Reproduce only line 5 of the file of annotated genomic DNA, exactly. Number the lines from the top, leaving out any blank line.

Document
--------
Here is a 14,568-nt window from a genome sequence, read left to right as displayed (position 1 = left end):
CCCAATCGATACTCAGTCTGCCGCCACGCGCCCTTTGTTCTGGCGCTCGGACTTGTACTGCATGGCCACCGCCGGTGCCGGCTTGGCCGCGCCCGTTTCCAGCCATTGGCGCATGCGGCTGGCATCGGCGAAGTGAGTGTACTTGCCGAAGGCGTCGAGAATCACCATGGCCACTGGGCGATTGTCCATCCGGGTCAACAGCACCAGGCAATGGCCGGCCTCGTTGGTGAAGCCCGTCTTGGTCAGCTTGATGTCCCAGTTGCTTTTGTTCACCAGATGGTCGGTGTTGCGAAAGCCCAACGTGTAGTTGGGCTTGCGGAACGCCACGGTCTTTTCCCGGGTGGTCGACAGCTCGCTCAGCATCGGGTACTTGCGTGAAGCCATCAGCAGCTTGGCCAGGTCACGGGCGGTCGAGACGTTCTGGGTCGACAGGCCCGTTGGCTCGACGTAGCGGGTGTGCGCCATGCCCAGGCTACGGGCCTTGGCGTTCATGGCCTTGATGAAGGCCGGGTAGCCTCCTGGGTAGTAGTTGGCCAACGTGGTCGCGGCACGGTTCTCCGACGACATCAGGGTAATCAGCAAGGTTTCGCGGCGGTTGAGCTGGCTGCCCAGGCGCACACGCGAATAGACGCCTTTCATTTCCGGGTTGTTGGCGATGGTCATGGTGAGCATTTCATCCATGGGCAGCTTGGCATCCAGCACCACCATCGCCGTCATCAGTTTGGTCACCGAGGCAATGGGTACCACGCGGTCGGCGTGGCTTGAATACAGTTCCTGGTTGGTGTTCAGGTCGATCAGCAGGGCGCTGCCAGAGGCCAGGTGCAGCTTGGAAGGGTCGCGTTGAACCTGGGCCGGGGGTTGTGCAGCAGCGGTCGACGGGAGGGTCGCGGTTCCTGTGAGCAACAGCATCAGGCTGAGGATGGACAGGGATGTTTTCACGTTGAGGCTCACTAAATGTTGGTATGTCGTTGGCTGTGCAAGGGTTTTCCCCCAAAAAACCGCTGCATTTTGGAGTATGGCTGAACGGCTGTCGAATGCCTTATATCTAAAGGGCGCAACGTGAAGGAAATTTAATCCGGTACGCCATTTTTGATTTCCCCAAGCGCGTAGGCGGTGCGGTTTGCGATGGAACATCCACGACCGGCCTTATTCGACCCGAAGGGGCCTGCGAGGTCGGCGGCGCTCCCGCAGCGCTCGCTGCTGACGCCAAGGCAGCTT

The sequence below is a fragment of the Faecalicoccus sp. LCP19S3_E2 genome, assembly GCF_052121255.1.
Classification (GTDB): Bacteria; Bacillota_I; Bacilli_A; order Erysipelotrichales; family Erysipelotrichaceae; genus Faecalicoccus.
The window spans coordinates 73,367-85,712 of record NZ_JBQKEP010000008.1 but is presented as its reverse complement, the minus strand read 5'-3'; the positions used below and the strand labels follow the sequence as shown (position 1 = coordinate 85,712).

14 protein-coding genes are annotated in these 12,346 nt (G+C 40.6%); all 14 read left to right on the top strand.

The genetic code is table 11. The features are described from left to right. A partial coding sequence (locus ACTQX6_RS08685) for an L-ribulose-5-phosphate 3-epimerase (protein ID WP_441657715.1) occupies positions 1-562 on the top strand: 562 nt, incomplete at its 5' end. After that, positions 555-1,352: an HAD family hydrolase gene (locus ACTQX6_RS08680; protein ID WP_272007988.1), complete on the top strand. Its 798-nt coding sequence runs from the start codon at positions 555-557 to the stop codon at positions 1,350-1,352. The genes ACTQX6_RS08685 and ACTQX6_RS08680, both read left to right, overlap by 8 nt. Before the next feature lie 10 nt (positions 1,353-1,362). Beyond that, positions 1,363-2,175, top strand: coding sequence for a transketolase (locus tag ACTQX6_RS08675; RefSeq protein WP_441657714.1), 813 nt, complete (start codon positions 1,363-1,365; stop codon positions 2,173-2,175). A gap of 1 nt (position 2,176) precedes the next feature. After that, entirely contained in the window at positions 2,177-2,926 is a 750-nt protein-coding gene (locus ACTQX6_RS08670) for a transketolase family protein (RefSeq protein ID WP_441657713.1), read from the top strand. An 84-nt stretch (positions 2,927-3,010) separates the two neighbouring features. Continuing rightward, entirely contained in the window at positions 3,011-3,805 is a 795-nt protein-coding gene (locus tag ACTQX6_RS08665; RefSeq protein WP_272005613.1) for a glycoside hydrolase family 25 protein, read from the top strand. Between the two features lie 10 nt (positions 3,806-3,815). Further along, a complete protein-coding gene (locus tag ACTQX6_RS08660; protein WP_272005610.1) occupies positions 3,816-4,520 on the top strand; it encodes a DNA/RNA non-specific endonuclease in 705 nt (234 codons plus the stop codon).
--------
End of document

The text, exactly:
The window spans coordinates 73,367-85,712 of record NZ_JBQKEP010000008.1 but is presented as its reverse complement, the minus strand read 5'-3'; the positions used below and the strand labels follow the sequence as shown (position 1 = coordinate 85,712).